East of West #1. Another month, another possible hit series from Image Comics. Jonathan Hickman and Nick Dragotta bring us this inspired Western/sci-fi tale. It begins with three naked children (with the rude bits obscured obviously) appearing in the middle of the desert through a Stonehenge-like monument, but they are missing their fourth companion.
As is the case with Hickman, this is filled with big ideas, but thankfully they remain a springboard for an interesting story. The basis for that story is that after America’s Civil War, a meteor landed, and ended the hostilities, and created the Seven Nations of America. On the same day, Prophet Longstreet, and chief Red Cloud penned some important writings and promptly died, while years later Mao Zedong finished their work with his own writings, on his deathbed. These works came to be known as the Message. Like I said – big ideas.
In the future, three pale beings walk in to a bar, and seeing as two of the three are unwelcome Indians, and they’re in a bar filled with Union soldiers, a fight brews. Well, it’s a fight we don’t see until it’s over and then we see blood soaked pages, to be followed later by more of the same.
It turns out that the three warriors are the Four Horsemen of the Apocalypse, and yes, they are missing one, which I’m guessing will lead to a frenzied team-up, or cool showdown, or both.
Dragotta’s character designs are great. The three protagonists look like fighters from an unmade Street Fighter game, but with devoid eyes ready for cruelty. It makes them an interesting choice for lead characters actually, as so far, there’s nothing heroic or sympathetic about them, but we do know bad things have been done to them and they aim to seek justice. The first stop is the President, who must pay for his past crimes.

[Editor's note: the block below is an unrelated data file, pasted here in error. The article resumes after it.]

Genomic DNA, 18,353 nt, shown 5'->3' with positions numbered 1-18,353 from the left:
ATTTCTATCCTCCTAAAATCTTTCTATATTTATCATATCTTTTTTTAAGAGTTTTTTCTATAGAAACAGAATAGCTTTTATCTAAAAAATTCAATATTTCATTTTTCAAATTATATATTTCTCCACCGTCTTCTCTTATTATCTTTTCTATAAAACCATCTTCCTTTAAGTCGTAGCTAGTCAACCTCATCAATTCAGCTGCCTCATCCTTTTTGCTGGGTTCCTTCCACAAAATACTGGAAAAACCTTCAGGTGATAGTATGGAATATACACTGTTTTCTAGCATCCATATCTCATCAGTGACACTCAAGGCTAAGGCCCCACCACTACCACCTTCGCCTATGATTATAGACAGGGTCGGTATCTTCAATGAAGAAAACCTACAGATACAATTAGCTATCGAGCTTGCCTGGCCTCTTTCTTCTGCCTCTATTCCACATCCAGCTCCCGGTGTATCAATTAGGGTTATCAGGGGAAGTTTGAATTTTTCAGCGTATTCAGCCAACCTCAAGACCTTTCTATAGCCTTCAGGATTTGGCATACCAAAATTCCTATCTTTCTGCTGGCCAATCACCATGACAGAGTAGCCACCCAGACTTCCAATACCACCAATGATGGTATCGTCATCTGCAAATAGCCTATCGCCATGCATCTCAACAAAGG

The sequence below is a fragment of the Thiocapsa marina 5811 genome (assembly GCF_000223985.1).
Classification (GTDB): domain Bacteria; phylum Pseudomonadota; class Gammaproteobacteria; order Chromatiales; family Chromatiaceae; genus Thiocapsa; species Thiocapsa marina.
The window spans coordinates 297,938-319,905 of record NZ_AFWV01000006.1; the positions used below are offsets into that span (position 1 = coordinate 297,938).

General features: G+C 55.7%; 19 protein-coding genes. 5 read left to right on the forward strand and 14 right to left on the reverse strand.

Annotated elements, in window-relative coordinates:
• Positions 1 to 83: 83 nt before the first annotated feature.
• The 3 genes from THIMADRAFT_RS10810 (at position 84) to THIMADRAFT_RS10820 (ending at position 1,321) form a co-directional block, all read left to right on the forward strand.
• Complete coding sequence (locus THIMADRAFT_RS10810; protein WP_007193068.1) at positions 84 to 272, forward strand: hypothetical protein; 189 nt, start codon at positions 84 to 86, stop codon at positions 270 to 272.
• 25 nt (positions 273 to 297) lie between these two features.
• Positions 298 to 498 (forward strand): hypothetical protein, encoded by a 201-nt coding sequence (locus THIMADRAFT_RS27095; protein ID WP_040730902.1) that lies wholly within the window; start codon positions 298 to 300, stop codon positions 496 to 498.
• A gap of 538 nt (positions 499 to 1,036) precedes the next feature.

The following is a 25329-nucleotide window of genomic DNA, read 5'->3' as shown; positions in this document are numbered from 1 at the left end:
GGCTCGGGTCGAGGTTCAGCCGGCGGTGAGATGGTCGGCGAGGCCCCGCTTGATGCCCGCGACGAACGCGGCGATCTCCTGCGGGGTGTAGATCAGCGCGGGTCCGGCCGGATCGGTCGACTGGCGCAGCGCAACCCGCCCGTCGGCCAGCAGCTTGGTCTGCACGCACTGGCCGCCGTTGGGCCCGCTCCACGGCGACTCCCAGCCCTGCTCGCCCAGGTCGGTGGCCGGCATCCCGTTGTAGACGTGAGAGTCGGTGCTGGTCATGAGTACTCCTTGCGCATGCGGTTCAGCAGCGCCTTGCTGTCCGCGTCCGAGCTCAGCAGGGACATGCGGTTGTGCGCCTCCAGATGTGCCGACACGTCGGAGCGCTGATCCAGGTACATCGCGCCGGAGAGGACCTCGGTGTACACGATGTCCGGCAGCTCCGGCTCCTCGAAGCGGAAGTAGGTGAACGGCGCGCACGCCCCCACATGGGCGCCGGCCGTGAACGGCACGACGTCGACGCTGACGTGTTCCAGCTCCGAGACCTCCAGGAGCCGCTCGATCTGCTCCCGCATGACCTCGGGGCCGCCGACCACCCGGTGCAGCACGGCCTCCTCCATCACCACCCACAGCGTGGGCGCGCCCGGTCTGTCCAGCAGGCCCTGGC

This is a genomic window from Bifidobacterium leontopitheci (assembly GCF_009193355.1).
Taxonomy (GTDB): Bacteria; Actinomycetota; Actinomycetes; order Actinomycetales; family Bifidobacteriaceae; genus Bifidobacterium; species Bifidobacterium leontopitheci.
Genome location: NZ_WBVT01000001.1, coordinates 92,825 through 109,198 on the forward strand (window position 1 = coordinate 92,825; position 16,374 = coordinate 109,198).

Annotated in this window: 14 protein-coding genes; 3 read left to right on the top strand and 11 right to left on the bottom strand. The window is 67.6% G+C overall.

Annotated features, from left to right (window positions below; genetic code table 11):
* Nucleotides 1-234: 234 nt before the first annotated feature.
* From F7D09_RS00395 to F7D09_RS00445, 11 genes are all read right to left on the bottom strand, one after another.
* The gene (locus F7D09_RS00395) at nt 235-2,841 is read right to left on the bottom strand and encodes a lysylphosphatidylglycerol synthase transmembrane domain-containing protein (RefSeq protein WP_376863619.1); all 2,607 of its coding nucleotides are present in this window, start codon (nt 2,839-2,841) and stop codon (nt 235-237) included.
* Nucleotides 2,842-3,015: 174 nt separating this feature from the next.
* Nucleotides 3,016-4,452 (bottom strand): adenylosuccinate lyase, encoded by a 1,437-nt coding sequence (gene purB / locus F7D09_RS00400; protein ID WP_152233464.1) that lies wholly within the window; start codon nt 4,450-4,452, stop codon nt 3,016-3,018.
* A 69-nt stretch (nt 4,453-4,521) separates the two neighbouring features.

The setting is great too, and at times it merges Blade Runner with any John Wayne Western and it looks grand.
As an extra length debut, it’s very impressive and Hickman doesn’t get bogged down with huge concepts to make the tale impenetrable, and sets out the link between the kids at the start and the adults in the bulk of the issue, so we don’t feel frustrated at the lack of answers just yet. However, there are plenty of intriguing questions left.
Savage Skullkickers #1. Paying homage to Frank Cho’s recent Savage Wolverine #1 is this fun fantasy series by Jim Zubkavich and Edwin Huang. It’s actually issue 20, but is rebranded to have a little fun, so last month was Uncanny Skullkickers, next month it becomes Mighty Skullkickers, May sees it morph in to The All-New Secret Skullkickers and in June it becomes Dark Skullkickers. It’s hard not to love a series that takes such fun in ribbing the often frustrating reboots of Marvel and DC with such boldness.
Now, I haven’t read this series for months, and this is part two of a story entitled Eighty Eyes on an Evil Island, but it all made sense to me, and that’s a great bonus, as so few series these days are newbie friendly.
The playfulness kicks off immediately with a naked dwarf (one of the series’ heroes) landing in a pile of bones, while dialogue boxes from a narrator break the fourth wall, referring to the previous narrator, who died in issue 17.
After reading this issue I now regret not reading all the previous issues. I haven’t laughed this much from a comic since Axe Cop, and The Goon. There’s just so much to love here, from the dwarf’s ignorance of the deathly serious situation he finds himself in, to his fellow warriors’ ape fighting in the jungle to the constant narration, and dialogue, that is just filled with superb comic timing.
There’s also a few bonus pages here, showing off the amazing fan art that shows Skullkickers has many talented fans, and after enjoying this issue, I can confidently say that it deserves even more. Well paced, funny, and two plots that both look to be heading to some far out places. Yep, Skullkickers is a fun comic. We need more of those.
It looks great too. Huang’s manga-ish art is just joyful and expressive and Misty Coast and Ross A. Campbell’s colours give the pages the vibrancy that the story and art demand. The whole package looks like an adaptation of a crazy anime that was never made, because it was too out there for any studio.